What kind of cities do homeschoolers love? It’s a little presumptuous to pretend that we speak for every homeschooler everywhere with this list. Your off-the-list city may be the perfect place for your family to homeschool—and we’re certainly not going to argue with that! But we do think some cities are just more homeschool-friendly than others, and whether you’re looking for a spot for your next urban vacation or seriously considering a big move, knowing what cities offer some of the best resources for homeschoolers can be a benefit. So we sat down with a mountain of spreadsheets and data on everything from the cost of groceries and number of homeschool co-ops to the average library wait time and number of local chess clubs to find cities that make homeschool life a pleasure. We started out with the assumption that homeschoolers want to live where it’s easy to homeschool, so we weeded out states where the laws require homeschoolers to jump through hoops. You won’t find any cities where students have to submit portfolios or get curriculum approval on our list. (It’s not that these laws are bad, but if you don’t have to deal with a bunch of busywork, why would you?)
Next, we looked at the number of homeschool groups, classes, and activities in those states, zeroing in on the cities that offered lots of opportunities to homeschoolers. We got in touch with homeschool groups in each of the cities that made our top 50 list and asked real homeschooling families “Hey, what’s great and not-so-great about your city for homeschoolers?”
We also considered the extracurricular options each city offered. We know how important robust library systems are for homeschoolers, so we considered the American library Association rankings for each city. (We also checked the number of copies and hold times for three books that often show up on homeschool reading lists—The Well-Trained Mind, Amazons and Swallows, and D’Aulaires’ Book of Greek Myths—and gave bonus points to cities where libraries had regular free community programs.) Independent bookstores, performing arts venues, independent movie theaters, and other cultural attractions also factored into our rankings. We also weighed green spaces—public parks, protected forests, trail networks, bike trails, waterways, and other spaces that encourage outdoor activity.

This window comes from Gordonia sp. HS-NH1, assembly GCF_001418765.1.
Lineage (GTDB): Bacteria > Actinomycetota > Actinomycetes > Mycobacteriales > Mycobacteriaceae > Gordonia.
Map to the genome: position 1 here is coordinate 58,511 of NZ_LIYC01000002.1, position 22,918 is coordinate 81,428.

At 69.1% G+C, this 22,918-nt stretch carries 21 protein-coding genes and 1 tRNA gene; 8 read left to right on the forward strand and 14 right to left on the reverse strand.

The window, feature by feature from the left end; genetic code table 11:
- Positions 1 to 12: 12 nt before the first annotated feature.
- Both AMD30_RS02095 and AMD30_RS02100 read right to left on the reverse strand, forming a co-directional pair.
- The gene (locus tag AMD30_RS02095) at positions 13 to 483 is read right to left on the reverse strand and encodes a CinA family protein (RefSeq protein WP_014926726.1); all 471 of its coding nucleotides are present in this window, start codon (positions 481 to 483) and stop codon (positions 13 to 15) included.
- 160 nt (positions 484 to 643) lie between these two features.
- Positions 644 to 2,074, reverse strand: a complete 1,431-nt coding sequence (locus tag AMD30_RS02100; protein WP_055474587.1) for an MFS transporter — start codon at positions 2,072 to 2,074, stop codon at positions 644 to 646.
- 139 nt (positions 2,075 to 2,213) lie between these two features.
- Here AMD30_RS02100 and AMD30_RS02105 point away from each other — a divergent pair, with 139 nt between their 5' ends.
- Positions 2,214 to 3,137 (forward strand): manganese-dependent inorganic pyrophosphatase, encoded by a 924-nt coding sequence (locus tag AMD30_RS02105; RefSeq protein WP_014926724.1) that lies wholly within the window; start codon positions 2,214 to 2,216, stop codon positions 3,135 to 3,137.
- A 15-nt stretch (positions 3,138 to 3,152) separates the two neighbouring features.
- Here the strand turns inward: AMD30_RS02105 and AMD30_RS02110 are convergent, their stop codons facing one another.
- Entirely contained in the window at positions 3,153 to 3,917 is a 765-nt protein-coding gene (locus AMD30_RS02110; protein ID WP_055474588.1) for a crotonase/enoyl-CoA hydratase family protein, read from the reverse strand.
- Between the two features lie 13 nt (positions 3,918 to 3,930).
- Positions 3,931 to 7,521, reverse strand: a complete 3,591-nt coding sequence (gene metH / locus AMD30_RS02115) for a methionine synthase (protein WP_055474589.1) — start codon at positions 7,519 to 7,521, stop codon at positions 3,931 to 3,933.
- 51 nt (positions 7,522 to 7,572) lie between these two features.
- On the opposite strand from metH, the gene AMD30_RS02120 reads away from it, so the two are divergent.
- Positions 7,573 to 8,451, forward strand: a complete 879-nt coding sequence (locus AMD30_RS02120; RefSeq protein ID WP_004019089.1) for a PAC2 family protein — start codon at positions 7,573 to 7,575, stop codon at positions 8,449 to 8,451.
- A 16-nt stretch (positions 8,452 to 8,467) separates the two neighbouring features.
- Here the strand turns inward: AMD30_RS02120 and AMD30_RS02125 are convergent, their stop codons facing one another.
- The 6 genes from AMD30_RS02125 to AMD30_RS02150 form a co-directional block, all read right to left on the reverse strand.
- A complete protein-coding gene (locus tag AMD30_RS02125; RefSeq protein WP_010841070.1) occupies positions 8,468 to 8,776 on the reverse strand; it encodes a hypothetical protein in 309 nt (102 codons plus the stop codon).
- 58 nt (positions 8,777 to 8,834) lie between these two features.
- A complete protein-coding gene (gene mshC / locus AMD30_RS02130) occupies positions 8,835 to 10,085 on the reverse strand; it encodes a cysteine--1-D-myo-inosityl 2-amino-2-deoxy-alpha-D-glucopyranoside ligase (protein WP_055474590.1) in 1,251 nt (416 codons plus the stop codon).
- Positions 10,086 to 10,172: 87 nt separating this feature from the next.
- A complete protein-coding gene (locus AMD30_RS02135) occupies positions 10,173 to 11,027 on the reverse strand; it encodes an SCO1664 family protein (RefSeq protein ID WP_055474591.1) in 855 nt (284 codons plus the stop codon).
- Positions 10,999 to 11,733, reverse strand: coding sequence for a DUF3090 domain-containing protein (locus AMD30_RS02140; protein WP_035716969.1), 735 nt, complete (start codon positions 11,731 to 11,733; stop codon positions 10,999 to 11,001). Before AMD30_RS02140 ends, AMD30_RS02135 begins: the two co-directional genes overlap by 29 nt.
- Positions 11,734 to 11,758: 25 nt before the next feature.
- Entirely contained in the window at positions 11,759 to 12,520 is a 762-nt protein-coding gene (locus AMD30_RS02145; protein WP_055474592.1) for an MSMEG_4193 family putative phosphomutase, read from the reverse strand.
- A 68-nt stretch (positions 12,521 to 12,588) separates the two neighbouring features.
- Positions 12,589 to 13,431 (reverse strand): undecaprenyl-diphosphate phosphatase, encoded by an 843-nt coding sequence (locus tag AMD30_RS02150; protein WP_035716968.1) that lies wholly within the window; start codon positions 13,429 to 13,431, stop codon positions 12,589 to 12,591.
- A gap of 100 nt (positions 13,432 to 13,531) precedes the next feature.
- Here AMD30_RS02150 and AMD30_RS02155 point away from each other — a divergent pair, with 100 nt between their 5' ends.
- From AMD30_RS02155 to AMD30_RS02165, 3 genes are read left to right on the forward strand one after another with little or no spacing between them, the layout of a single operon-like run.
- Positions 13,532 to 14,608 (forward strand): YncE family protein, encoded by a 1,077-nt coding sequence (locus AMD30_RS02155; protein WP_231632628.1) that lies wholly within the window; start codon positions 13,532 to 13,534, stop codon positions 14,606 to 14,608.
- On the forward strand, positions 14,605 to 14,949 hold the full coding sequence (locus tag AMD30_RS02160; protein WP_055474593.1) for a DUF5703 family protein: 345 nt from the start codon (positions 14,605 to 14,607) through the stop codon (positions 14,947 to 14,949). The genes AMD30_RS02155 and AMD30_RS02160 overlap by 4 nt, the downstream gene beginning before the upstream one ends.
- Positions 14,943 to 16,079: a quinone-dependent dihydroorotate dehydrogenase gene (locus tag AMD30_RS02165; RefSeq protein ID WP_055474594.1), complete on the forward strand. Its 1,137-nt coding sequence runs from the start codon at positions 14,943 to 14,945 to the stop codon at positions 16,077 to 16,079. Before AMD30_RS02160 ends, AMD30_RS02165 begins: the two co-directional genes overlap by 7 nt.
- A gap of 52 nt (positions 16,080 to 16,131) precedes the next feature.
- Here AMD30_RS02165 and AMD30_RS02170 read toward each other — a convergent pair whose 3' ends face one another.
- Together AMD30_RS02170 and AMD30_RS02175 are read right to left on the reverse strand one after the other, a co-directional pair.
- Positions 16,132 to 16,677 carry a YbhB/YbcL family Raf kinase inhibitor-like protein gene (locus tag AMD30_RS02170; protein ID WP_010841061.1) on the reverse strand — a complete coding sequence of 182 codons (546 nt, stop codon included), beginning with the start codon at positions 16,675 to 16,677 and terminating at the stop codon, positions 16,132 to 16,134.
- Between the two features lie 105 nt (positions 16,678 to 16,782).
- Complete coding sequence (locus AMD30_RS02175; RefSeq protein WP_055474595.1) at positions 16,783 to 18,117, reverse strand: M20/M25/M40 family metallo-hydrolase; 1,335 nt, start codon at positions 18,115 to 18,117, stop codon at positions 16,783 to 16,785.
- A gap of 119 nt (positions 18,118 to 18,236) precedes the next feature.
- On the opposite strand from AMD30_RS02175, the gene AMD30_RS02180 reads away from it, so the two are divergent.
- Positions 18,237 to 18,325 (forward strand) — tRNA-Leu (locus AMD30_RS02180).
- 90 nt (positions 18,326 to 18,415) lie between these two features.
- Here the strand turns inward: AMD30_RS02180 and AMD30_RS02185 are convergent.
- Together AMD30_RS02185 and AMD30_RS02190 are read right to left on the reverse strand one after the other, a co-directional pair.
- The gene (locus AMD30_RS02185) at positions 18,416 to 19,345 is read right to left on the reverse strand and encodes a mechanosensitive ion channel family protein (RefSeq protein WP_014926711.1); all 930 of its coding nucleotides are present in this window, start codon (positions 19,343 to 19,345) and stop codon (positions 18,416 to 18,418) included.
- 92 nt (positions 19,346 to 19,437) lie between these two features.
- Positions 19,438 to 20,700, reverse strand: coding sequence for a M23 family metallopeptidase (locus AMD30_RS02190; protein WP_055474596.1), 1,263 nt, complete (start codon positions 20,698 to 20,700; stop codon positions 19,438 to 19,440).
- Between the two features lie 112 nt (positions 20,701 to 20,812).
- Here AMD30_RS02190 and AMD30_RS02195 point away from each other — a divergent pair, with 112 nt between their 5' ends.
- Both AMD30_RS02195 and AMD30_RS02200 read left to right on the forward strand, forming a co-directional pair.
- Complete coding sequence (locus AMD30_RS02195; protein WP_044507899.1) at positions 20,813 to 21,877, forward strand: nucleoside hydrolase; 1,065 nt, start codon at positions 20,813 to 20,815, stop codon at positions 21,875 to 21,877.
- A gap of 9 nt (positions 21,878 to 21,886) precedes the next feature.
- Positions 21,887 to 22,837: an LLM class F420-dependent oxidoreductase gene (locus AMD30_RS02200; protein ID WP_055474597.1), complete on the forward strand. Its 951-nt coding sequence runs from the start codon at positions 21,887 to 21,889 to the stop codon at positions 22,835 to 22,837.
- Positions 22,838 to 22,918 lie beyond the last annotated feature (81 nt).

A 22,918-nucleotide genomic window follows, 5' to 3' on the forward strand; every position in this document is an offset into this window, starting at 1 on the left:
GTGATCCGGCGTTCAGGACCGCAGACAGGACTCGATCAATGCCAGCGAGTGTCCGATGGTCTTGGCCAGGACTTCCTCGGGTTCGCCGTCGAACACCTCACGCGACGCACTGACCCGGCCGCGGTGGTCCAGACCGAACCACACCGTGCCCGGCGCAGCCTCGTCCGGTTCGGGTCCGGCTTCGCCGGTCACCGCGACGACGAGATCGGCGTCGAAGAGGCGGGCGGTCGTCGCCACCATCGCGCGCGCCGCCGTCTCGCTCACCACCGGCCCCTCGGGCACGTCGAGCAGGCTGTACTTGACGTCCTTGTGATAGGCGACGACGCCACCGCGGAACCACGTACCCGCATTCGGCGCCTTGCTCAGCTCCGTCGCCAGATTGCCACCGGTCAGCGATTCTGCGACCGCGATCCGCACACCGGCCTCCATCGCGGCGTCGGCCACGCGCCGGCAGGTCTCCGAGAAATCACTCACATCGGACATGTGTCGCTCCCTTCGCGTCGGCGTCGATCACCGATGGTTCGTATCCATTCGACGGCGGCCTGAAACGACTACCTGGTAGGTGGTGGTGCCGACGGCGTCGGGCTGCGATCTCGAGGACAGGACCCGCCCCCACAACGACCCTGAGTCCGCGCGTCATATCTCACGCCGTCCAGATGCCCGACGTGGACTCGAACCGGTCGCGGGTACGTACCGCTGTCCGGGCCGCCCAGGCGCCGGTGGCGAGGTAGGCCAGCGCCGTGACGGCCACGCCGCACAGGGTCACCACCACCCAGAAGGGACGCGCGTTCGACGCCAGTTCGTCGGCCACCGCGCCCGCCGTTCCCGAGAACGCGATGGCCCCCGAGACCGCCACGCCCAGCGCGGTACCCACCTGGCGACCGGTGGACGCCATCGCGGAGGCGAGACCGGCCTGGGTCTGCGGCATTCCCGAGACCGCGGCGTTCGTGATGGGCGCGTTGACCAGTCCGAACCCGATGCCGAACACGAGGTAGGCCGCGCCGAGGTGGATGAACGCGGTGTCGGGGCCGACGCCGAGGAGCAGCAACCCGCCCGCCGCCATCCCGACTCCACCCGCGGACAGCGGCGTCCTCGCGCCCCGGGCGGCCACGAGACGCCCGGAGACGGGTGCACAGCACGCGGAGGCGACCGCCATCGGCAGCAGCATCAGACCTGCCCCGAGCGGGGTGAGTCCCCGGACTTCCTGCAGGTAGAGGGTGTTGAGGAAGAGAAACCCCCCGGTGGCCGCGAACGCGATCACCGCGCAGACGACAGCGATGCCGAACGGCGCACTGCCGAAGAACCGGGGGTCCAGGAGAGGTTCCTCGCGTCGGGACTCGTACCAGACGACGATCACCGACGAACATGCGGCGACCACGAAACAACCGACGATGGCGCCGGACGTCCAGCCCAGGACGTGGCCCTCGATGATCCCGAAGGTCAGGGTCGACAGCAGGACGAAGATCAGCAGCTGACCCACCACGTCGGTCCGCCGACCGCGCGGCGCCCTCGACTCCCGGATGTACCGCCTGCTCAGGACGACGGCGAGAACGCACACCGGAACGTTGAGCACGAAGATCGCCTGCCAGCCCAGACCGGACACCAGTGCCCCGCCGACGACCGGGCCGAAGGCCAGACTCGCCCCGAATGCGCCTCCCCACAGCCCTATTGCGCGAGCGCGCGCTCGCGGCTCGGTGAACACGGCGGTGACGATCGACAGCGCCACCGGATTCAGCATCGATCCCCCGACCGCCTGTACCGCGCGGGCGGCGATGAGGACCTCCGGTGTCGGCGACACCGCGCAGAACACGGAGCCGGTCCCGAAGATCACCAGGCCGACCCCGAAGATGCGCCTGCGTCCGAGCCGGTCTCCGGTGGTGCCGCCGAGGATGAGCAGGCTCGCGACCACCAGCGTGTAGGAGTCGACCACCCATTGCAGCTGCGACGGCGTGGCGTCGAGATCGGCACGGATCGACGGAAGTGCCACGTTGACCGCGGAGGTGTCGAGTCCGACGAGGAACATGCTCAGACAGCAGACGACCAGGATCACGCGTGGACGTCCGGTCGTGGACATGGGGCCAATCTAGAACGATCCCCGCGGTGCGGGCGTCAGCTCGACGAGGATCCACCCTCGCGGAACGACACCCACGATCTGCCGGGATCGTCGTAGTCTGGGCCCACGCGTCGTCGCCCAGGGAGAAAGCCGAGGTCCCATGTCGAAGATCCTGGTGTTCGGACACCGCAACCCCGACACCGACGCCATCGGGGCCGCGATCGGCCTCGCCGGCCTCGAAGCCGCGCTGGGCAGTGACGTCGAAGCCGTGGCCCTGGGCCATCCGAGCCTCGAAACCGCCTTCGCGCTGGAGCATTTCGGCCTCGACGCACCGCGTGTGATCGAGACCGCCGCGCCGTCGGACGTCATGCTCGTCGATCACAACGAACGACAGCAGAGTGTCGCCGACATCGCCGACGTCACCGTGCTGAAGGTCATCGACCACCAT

Practically, we know that homeschoolers are often stretching one income, so we looked for cities where the cost of living was affordable or where a high cost in one area was offset by other factors, like low unemployment, cheap public transportation, or lots of free resources. We looked for cities where families could comfortably manage with one car. And, of course, because community matters, we looked for cities with a high percentage of residents younger than 18.
Some of the cities seemed obvious—with its chilled-out homeschool laws and easygoing vibe, how could Austin, Texas, not end up on our list?) Others surprised us. (Springfield, Missouri? Really?) Some cities we really didn’t want to cross off the list. (Dear Portland, please stop requiring homeschoolers to take standardized tests because you are practically perfect in every other way. Sincerely, the Editors.) But what struck us the most as we put together this very opinionated and obsessively researched list is how lucky we are to live in a world where so many great homeschool cities exist.
So what cities made our top ten list?
- Austin, Texas
- Chicago, Ill.
- Oakland, Calif.
- Anchorage, Alaska
- Decatur, Ga.
- Ann Arbor, Mich.
- Des Moines, Iowa
- Boise, Idaho
- Springfield, Mo.
- Edmond, Okla.
For the full article (and the details on what makes each of these cities so great for homeschooling families), pick up a copy of the fall 2014 issue of home/school/life magazine. And feel free to share your opinions in the comments: What's your favorite city to be a homeschooler?